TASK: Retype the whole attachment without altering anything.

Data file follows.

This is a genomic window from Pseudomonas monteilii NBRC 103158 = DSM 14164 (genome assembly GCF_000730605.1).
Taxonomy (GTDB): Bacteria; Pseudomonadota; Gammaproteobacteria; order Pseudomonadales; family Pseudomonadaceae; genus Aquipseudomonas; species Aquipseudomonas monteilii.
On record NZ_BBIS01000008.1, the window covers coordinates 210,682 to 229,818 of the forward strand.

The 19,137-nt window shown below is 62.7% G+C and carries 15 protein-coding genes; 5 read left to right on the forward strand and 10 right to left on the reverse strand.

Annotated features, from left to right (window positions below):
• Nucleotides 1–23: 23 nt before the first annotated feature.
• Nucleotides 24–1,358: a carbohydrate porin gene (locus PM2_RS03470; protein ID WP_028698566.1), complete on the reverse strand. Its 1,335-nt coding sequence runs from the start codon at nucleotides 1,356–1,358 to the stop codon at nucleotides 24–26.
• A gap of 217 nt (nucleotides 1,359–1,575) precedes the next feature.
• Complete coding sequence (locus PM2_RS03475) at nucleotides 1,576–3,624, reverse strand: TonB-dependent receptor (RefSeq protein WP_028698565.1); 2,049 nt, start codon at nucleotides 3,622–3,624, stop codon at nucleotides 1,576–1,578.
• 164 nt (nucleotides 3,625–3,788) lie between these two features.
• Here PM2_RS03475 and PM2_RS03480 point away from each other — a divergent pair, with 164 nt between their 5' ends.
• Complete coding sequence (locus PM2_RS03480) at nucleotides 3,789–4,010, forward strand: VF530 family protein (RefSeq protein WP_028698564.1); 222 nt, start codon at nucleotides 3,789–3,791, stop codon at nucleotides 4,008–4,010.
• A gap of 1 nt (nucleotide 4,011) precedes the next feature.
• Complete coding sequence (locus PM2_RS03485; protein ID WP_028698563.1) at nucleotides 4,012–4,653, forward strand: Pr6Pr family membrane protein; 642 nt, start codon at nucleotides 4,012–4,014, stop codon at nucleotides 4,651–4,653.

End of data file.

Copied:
This is a genomic window from Pseudomonas monteilii NBRC 103158 = DSM 14164 (genome assembly GCF_000730605.1).
Taxonomy (GTDB): Bacteria; Pseudomonadota; Gammaproteobacteria; order Pseudomonadales; family Pseudomonadaceae; genus Aquipseudomonas; species Aquipseudomonas monteilii.
On record NZ_BBIS01000008.1, the window covers coordinates 210,682 to 229,818 of the forward strand.

The 19,137-nt window shown below is 62.7% G+C and carries 15 protein-coding genes; 5 read left to right on the forward strand and 10 right to left on the reverse strand.

Annotated features, from left to right (window positions below):
• Nucleotides 1–23: 23 nt before the first annotated feature.
• Nucleotides 24–1,358: a carbohydrate porin gene (locus PM2_RS03470; protein ID WP_028698566.1), complete on the reverse strand. Its 1,335-nt coding sequence runs from the start codon at nucleotides 1,356–1,358 to the stop codon at nucleotides 24–26.
• A gap of 217 nt (nucleotides 1,359–1,575) precedes the next feature.
• Complete coding sequence (locus PM2_RS03475) at nucleotides 1,576–3,624, reverse strand: TonB-dependent receptor (RefSeq protein WP_028698565.1); 2,049 nt, start codon at nucleotides 3,622–3,624, stop codon at nucleotides 1,576–1,578.
• 164 nt (nucleotides 3,625–3,788) lie between these two features.
• Here PM2_RS03475 and PM2_RS03480 point away from each other — a divergent pair, with 164 nt between their 5' ends.
• Complete coding sequence (locus PM2_RS03480) at nucleotides 3,789–4,010, forward strand: VF530 family protein (RefSeq protein WP_028698564.1); 222 nt, start codon at nucleotides 3,789–3,791, stop codon at nucleotides 4,008–4,010.
• A gap of 1 nt (nucleotide 4,011) precedes the next feature.
• Complete coding sequence (locus PM2_RS03485; protein ID WP_028698563.1) at nucleotides 4,012–4,653, forward strand: Pr6Pr family membrane protein; 642 nt, start codon at nucleotides 4,012–4,014, stop codon at nucleotides 4,651–4,653.